New Family-Focused Stimulus Check Plan Introduced by Four Republican Senators

The proposal from Senators Cassidy, Daines, Romney and Rubio would provide $1,000 payments to all American citizens, regardless of age or dependent status.

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There's a new stimulus check proposal on the table. This one is coming from four Republican senators: Sens. Cassidy (La.), Daines (Mont.), Romney (Utah), and Rubio (Fla.). They want the next stimulus check payments to focus on families, because other federal relief measures, such as enhanced unemployment benefits, are not adjusted for family size. So, their plan is to send a $1,000 stimulus payment to all American citizens equally, regardless of age or dependent status. That means money will be available for families with adult dependents, including those with disabilities or college students.

Like the first-round payments under the CARES Act, the proposed second-round stimulus checks would be reduced for people with a higher income. If you're single, married but filing a separate tax return, or a qualifying widow(er), the phase-out would kick in if your adjusted gross income (AGI) is above $75,000. If you're a head-of-household filer, the AGI threshold would be $112,500. If you're married filing a joint tax return, it would be $150,000.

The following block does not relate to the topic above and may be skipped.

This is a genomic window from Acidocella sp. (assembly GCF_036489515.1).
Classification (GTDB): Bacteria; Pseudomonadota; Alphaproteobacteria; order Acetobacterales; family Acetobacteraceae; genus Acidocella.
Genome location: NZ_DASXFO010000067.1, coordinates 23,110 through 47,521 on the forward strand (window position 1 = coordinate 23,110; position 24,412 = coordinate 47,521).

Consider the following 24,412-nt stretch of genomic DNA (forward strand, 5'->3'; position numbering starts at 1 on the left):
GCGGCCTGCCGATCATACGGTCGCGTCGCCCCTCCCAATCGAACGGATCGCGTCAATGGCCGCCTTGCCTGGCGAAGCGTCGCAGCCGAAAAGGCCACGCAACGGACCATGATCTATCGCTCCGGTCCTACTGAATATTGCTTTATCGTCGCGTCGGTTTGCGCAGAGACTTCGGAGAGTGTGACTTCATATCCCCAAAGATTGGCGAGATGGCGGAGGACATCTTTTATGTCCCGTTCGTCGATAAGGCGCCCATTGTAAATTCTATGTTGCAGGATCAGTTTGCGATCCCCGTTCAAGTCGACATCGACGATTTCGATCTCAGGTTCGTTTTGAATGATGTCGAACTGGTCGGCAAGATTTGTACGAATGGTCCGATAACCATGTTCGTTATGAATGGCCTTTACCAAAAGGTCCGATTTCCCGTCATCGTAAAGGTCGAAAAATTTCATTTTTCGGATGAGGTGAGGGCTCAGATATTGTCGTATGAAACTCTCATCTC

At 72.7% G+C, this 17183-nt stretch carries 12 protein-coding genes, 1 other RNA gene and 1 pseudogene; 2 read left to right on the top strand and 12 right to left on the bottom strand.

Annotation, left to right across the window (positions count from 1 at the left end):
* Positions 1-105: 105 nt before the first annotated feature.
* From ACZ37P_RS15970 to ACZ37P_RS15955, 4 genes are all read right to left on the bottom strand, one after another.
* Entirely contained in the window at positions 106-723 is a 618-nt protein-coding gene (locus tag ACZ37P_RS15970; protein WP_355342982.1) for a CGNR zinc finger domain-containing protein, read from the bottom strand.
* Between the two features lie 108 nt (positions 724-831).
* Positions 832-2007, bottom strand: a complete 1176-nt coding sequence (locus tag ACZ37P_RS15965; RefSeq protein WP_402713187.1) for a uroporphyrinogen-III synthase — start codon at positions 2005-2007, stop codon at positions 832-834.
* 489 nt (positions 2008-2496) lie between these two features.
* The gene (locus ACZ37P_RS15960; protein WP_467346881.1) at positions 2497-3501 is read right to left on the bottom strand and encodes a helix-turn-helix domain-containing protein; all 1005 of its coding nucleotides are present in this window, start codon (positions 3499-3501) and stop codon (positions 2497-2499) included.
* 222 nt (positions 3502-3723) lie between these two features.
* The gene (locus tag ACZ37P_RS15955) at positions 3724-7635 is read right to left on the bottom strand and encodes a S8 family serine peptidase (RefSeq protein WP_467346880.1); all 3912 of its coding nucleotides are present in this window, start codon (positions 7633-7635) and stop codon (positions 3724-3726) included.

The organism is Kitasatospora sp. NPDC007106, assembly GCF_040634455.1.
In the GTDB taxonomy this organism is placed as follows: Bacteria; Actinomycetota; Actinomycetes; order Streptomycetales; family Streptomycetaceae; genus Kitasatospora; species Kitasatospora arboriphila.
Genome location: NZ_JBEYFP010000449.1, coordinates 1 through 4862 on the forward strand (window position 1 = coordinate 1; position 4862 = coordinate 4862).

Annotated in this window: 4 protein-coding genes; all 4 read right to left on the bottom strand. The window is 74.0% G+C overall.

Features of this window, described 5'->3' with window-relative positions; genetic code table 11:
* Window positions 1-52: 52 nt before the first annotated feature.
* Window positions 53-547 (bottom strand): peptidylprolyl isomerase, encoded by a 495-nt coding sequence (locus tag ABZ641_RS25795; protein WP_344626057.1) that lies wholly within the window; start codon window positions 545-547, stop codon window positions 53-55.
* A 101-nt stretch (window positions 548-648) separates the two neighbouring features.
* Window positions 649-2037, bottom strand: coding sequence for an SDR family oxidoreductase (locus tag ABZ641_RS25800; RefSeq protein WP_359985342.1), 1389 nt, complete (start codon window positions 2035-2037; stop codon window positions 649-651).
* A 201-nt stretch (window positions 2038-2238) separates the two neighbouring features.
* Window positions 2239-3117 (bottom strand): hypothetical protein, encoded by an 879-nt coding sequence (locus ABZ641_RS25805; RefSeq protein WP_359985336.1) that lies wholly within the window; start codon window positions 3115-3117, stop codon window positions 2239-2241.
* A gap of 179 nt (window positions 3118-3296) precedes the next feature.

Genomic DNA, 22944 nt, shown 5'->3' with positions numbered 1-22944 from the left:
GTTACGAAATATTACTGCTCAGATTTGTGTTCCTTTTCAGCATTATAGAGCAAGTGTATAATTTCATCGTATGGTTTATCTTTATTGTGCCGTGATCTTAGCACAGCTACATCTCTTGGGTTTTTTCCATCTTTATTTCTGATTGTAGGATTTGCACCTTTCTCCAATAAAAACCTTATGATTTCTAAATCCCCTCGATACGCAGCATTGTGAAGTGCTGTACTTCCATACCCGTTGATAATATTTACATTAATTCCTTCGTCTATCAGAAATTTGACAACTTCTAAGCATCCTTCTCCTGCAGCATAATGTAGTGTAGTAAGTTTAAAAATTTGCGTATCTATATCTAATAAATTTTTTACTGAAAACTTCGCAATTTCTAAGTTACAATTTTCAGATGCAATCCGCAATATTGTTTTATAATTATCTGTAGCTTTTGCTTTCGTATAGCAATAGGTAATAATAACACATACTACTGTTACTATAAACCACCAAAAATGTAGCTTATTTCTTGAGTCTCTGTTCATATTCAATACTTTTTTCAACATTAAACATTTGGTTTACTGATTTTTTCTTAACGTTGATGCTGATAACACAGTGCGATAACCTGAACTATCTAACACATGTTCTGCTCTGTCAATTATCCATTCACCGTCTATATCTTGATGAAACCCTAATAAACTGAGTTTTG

The senators' stimulus check proposal is structured like the CARES Act plan in other ways, too. For instance, nonresident aliens would not get a check. Anyone who could be claimed as a dependent on someone else's tax return would not get one, either (although the person who claims them as a dependent would get an extra $1,000). You would also have to have a Social Security number to receive a payment.

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To illustrate the focus on families, the senators note that a mom and dad with two dependent children would get $4,000 under their plan (assuming there was no phase-out). Under the CARES Act, that same family only got $3,400. A single parent with two children would get $3,000 under the senators' plan, while that family only got $2,200 under the CARES Act. And so on, and so on.

Rocky Mengle
Senior Tax Editor,

Rocky is a Senior Tax Editor for Kiplinger with more than 20 years of experience covering federal and state tax developments. Before coming to Kiplinger, he worked for Wolters Kluwer Tax & Accounting and Kleinrock Publishing, where he provided breaking news and guidance for CPAs, tax attorneys, and other tax professionals. He has also been quoted as an expert by USA Today, Forbes, U.S. News & World Report, Reuters, Accounting Today, and other media outlets. Rocky has a law degree from the University of Connecticut and a B.A. in History from Salisbury University.